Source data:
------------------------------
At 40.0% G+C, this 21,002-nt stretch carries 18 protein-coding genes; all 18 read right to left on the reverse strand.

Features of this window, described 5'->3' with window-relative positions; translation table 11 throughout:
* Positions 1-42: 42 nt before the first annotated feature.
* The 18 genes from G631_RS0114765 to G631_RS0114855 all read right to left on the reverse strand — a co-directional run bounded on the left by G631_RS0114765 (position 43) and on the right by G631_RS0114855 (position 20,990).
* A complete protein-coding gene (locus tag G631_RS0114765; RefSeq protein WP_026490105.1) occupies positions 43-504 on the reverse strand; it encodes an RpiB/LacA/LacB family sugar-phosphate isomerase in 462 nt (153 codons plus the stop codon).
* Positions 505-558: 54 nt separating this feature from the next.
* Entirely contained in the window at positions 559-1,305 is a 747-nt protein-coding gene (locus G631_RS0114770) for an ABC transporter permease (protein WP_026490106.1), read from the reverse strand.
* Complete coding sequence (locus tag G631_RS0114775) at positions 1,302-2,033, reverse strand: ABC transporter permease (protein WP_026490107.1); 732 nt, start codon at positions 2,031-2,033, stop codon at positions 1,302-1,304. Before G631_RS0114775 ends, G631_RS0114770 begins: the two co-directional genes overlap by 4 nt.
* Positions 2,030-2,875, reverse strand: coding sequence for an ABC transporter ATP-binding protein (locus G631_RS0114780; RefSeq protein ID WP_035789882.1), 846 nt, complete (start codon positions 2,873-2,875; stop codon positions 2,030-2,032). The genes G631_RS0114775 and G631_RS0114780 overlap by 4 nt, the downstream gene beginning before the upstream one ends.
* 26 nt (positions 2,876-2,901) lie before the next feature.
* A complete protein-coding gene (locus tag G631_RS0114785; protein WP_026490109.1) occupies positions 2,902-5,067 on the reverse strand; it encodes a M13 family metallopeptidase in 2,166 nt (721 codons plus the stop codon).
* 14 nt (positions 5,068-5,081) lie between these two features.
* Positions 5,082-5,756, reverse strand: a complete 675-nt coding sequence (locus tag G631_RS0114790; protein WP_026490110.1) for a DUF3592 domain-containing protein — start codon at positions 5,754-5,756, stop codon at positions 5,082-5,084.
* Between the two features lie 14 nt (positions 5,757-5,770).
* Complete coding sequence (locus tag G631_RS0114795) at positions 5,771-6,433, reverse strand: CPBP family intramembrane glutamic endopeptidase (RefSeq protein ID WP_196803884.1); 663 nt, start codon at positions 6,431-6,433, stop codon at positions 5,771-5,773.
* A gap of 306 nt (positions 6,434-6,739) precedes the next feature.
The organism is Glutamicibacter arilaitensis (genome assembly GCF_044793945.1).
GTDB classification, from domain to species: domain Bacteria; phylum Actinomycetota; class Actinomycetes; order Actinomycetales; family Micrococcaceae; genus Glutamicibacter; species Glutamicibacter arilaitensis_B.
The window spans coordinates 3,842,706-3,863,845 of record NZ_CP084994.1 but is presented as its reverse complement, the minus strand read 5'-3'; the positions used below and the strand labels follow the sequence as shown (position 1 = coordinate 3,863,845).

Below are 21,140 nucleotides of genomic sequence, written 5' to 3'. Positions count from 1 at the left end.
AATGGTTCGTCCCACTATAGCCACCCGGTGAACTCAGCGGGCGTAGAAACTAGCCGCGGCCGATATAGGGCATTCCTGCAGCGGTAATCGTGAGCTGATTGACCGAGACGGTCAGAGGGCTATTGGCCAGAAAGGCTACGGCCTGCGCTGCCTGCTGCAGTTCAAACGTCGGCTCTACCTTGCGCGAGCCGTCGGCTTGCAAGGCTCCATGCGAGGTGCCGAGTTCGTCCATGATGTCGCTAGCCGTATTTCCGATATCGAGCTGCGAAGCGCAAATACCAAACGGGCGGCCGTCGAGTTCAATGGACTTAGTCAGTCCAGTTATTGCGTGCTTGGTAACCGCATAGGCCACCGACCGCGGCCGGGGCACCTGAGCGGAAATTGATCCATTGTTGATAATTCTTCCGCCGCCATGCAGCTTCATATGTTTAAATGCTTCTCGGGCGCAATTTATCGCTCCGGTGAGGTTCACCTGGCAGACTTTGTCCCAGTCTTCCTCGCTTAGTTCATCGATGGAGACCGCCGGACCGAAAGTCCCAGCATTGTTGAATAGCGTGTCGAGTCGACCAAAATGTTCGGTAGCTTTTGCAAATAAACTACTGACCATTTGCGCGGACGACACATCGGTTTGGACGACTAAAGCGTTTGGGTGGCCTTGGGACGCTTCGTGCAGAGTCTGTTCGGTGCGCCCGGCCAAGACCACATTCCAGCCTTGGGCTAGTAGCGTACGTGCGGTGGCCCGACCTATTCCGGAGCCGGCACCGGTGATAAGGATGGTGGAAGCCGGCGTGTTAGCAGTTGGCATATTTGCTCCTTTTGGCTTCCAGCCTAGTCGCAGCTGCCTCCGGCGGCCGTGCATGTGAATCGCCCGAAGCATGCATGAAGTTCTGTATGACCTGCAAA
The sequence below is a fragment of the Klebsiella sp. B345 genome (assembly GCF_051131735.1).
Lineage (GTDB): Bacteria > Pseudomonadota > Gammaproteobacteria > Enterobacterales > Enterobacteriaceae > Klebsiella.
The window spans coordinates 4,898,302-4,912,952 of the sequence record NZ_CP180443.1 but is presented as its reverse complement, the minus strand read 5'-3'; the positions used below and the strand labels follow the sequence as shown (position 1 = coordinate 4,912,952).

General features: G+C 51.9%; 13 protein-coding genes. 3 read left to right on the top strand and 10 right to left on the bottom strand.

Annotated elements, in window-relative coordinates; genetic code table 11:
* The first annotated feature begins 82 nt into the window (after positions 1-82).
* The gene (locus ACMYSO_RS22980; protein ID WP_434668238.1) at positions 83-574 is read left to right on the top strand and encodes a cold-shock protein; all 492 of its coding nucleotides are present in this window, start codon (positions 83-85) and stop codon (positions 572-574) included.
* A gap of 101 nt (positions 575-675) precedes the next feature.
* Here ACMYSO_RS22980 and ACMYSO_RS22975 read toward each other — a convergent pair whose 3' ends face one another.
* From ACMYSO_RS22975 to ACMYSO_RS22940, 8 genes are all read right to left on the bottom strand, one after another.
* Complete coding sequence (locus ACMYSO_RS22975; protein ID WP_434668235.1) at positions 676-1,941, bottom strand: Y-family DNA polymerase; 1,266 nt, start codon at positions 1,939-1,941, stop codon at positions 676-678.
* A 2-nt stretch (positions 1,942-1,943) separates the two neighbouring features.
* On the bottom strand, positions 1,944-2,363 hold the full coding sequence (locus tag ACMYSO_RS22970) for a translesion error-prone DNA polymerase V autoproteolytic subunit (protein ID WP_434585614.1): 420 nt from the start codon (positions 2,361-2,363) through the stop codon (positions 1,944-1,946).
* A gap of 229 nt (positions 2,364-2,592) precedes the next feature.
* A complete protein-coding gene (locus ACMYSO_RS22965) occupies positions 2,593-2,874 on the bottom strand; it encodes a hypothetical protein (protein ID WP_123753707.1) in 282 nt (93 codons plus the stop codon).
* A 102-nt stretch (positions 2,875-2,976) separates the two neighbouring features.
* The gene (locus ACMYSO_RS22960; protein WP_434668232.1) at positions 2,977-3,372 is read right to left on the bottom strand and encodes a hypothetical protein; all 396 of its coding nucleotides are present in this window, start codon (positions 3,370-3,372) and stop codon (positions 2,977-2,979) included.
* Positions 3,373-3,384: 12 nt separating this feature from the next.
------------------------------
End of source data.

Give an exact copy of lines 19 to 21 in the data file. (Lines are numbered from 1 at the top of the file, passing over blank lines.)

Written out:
The window spans coordinates 3,842,706-3,863,845 of record NZ_CP084994.1 but is presented as its reverse complement, the minus strand read 5'-3'; the positions used below and the strand labels follow the sequence as shown (position 1 = coordinate 3,863,845).

Below are 21,140 nucleotides of genomic sequence, written 5' to 3'. Positions count from 1 at the left end.
AATGGTTCGTCCCACTATAGCCACCCGGTGAACTCAGCGGGCGTAGAAACTAGCCGCGGCCGATATAGGGCATTCCTGCAGCGGTAATCGTGAGCTGATTGACCGAGACGGTCAGAGGGCTATTGGCCAGAAAGGCTACGGCCTGCGCTGCCTGCTGCAGTTCAAACGTCGGCTCTACCTTGCGCGAGCCGTCGGCTTGCAAGGCTCCATGCGAGGTGCCGAGTTCGTCCATGATGTCGCTAGCCGTATTTCCGATATCGAGCTGCGAAGCGCAAATACCAAACGGGCGGCCGTCGAGTTCAATGGACTTAGTCAGTCCAGTTATTGCGTGCTTGGTAACCGCATAGGCCACCGACCGCGGCCGGGGCACCTGAGCGGAAATTGATCCATTGTTGATAATTCTTCCGCCGCCATGCAGCTTCATATGTTTAAATGCTTCTCGGGCGCAATTTATCGCTCCGGTGAGGTTCACCTGGCAGACTTTGTCCCAGTCTTCCTCGCTTAGTTCATCGATGGAGACCGCCGGACCGAAAGTCCCAGCATTGTTGAATAGCGTGTCGAGTCGACCAAAATGTTCGGTAGCTTTTGCAAATAAACTACTGACCATTTGCGCGGACGACACATCGGTTTGGACGACTAAAGCGTTTGGGTGGCCTTGGGACGCTTCGTGCAGAGTCTGTTCGGTGCGCCCGGCCAAGACCACATTCCAGCCTTGGGCTAGTAGCGTACGTGCGGTGGCCCGACCTATTCCGGAGCCGGCACCGGTGATAAGGATGGTGGAAGCCGGCGTGTTAGCAGTTGGCATATTTGCTCCTTTTGGCTTCCAGCCTAGTCGCAGCTGCCTCCGGCGGCCGTGCATGTGAATCGCCCGAAGCATGCATGAAGTTCTGTATGACCTGCAAA